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A comparison study of human examples vs. non-human examples in an evolution lesson leads to differential impacts on student learning experiences in an introductory biology course

Authors
  • Grunspan, Daniel Z.1
  • Dunk, Ryan D. P.2
  • Barnes, M. Elizabeth3
  • Wiles, Jason R.4
  • Brownell, Sara E.5
  • 1 University of Guelph, Guelph, Canada , Guelph (Canada)
  • 2 University of Northern Colorado, Greeley, USA , Greeley (United States)
  • 3 Middle Tennessee State University, Murfreesboro, USA , Murfreesboro (United States)
  • 4 Syracuse University, Syracuse, USA , Syracuse (United States)
  • 5 Arizona State University, Tempe, USA , Tempe (United States)
Type
Published Article
Journal
Evolution: Education and Outreach
Publisher
Springer US
Publication Date
Jun 26, 2021
Volume
14
Issue
1
Identifiers
DOI: 10.1186/s12052-021-00148-w
Source
Springer Nature
Keywords
Disciplines
  • Research Article
License
Green

Abstract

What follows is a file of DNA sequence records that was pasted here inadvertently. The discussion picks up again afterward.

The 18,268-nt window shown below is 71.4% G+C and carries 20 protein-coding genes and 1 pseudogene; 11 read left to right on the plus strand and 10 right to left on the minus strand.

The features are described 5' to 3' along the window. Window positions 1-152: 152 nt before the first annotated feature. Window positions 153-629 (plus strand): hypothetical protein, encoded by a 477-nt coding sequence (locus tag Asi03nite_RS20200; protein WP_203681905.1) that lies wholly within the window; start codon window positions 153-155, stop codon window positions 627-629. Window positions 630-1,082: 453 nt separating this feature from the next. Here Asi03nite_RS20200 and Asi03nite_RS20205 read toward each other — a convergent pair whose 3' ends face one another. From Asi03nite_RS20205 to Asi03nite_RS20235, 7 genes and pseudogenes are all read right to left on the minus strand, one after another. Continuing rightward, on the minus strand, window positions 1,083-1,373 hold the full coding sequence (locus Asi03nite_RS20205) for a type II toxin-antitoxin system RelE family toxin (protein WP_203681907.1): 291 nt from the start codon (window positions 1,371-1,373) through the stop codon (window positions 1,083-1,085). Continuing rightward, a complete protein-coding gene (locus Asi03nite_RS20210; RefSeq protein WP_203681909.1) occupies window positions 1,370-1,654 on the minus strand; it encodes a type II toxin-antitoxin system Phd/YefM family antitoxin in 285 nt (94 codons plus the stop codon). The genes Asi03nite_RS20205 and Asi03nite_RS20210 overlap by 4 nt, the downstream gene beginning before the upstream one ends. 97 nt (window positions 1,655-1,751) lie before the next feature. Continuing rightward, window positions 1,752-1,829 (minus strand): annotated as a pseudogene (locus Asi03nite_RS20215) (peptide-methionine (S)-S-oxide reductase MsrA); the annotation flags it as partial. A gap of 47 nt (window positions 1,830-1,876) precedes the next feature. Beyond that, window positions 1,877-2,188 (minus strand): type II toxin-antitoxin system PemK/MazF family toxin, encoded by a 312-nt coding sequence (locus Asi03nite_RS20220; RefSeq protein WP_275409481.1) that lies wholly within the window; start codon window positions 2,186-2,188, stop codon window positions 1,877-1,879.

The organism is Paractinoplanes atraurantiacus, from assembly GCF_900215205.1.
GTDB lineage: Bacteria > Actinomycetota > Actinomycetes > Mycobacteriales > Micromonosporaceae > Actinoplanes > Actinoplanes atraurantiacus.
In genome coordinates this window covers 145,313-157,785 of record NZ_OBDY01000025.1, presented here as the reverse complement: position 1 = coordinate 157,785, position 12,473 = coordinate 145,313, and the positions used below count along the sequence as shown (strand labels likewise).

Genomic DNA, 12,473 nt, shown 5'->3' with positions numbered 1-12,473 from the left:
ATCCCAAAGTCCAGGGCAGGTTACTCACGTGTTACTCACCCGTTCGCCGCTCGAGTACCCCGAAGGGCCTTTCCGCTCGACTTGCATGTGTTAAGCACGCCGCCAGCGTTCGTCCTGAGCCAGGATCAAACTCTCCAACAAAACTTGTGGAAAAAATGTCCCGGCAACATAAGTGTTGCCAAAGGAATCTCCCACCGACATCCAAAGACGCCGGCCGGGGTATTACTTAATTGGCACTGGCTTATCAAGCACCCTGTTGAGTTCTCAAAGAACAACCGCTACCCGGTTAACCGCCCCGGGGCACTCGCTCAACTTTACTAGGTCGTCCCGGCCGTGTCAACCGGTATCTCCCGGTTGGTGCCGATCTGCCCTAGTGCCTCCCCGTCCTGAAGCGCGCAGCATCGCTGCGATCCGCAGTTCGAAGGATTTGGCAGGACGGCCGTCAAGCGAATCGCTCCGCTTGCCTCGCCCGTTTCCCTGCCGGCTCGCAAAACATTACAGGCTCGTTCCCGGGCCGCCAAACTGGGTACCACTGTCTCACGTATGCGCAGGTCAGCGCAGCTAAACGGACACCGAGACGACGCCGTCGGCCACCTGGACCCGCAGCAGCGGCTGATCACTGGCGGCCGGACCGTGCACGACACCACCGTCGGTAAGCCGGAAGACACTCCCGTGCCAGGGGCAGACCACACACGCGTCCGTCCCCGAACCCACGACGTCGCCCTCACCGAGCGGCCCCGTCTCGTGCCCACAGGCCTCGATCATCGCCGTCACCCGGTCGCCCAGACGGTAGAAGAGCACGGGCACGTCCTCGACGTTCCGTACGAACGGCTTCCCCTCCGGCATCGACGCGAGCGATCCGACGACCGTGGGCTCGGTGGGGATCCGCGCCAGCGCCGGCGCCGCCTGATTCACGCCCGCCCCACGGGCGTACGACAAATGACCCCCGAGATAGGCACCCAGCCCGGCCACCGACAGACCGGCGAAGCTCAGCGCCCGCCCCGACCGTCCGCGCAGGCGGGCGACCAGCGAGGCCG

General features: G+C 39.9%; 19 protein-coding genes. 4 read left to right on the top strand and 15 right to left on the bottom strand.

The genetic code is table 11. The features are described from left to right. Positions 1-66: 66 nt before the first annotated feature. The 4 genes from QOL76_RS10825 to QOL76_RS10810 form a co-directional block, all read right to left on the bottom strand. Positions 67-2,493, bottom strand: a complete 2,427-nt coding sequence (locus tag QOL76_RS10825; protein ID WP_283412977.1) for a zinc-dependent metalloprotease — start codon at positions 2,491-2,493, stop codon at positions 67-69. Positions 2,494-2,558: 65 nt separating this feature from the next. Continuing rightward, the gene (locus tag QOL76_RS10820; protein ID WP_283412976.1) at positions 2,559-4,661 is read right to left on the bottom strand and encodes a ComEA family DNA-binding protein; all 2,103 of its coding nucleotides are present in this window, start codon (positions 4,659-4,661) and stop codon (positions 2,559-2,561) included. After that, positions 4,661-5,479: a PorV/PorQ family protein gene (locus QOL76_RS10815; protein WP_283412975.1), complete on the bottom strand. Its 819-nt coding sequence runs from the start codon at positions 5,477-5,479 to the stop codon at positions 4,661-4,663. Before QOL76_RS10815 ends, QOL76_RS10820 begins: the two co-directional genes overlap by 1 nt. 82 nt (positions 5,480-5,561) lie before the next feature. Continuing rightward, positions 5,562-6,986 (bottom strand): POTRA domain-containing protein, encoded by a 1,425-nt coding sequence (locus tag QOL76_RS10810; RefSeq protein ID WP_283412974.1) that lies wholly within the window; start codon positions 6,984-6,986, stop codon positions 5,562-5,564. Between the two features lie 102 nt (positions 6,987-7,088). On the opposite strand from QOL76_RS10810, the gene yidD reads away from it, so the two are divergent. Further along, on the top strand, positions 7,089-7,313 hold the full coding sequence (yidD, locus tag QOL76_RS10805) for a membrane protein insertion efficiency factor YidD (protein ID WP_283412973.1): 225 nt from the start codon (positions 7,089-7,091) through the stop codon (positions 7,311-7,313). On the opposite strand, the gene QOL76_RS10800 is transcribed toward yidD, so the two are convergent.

BackgroundInstructors can teach evolution using any number of species contexts. However, not all species contexts are equal, and taxa choice can alter both cognitive and affective elements of learning. This is particularly true when teaching evolution using human examples, a promising method for evolution instruction that nevertheless comes with unique challenges. In this study, we tested how an evolution lesson focused on a human example may impact students’ engagement, perceived content relevance, learning gains, and level of discomfort, when compared to the same lesson using a non-human mammal example. We use this isomorphic lesson and a pre-post study design administered in a split-section introductory biology classroom to isolate the importance of the species context.ResultsFor two of the four measurements of interest, the effect of using human examples could not be understood without accounting for student background. For learning gains, students with greater pre-class content knowledge benefited more from the human examples, while those with low levels of knowledge benefited from the non-human example. For perceived relevance, students who were more accepting of human evolution indicated greater content relevance from the human example. Regardless of condition, students with lower evolution acceptance reported greater levels of discomfort with the lesson.ConclusionsOur results illustrate the complexities of using human examples to teach evolution. While these examples were beneficial for many students, they resulted in worse outcomes for students that were less accepting of evolution and those who entered the course with less content knowledge. These findings demonstrate the need to consider diverse student backgrounds when establishing best practices for using human examples to teach evolution.

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